Pharmacies, supermarkets and online Vitamin and Supplements stores such as WeAreFeel.

16. How long does it take for vitamins to work for High Cholesterol?

This depends on factors such as the current health of the person taking it, whether they are taking any prescribed medication such as Statins, and the dosage. For example, Niacin therapy without any other cholesterol medication lowered total and LDL cholesterol and increased HDL over a period of 16 weeks. It may take up to three months to see the effect of Vitamin supplementation on cholesterol levels28.

17. Possible side-effects of taking vitamins for High Cholesterol?

It is always important not to exceed the maximum recommended daily intake of vitamin supplements unless directed by a doctor.

Niacin overdose can cause adverse symptoms such as itching, nausea, headache, vomiting, light-headedness, and epigastric pain19, 23.

Taking large amounts (more than 1,000mg per day) of vitamin C can cause stomach pain and diarrhoea. Taking less than 1,000mg of vitamin C supplements a day is unlikely to cause any harm22.

Taking high-dose Vitamin D supplements over a long period of time can cause too much calcium to build up in the body (hypercalcaemia) which weakens bones and damages the kidneys and the heart. Do not exceed 100 micrograms (4,000 IU) of Vitamin D22.

There is not enough evidence to know what the effects might be of taking high doses of Vitamin E supplements each day. However, it is stored in the liver so if we have too much, it is possible high doses may impair liver function22.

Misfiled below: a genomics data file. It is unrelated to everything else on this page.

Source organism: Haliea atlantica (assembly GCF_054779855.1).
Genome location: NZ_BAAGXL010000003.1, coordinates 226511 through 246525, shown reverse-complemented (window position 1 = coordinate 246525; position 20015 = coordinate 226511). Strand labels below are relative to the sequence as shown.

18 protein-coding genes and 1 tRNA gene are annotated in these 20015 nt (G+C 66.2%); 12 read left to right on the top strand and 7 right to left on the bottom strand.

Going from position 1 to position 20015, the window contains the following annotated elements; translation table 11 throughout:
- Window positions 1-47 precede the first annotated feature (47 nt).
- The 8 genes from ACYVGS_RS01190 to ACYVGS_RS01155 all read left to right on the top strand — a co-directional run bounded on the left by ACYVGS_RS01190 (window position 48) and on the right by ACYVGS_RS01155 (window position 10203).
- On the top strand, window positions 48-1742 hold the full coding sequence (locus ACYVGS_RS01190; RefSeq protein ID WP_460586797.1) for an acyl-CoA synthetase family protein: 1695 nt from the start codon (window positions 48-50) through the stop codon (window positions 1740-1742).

References

1 https://www.bhf.org.uk/informationsupport/treatments/statins#ares

2https://medlineplus.gov/cholesterol.html#:~:text=What%20is%20cholesterol%3F,all%20the%20cholesterol%20it%20needs

3 https://www.nhs.uk/conditions/high-cholesterol/medicines-for-high-cholesterol/

4 https://restless.co.uk/health/healthy-body/tips-to-help-lower-cholesterol/

5 https://www.heart.org/en/health-topics/cholesterol/prevention-and-treatment-of-high-cholesterol-hyperlipidemia/cholesterol-medications

6 https://www.healthline.com/health/high-cholesterol/natural-cholesterol-reducers#niacin

7 https://pubmed.ncbi.nlm.nih.gov/22217984/

8 https://www.heartuk.org.uk/low-cholesterol-foods/vitamin-d

9 https://pubmed.ncbi.nlm.nih.gov/22217984/

10 https://pubmed.ncbi.nlm.nih.gov/31407792

11 https://www.mayoclinic.org/diseases-conditions/high-blood-cholesterol/in-depth/cholesterol-lowering-supplements/art-20050980

12 https://www.webmd.com/cholesterol-management/supplements

13 https://www.medicalnewstoday.com/articles/how-long-does-it-take-for-niacin-to-lower-cholesterol#how-to-take

14 https://pubmed.ncbi.nlm.nih.gov/36337630/

15https://www.ncbi.nlm.nih.gov/pmc/articles/PMC6680594/#:~:text=Low%20vitamin%20D%20levels%20could,as%20important%20risk%20factors%20for

16  https://www.mountsinai.org/health-library/supplement/vitamin-c-ascorbic-acid

17 https://pubmed.ncbi.nlm.nih.gov/28133369/

18 https://pubmed.ncbi.nlm.nih.gov/29859248/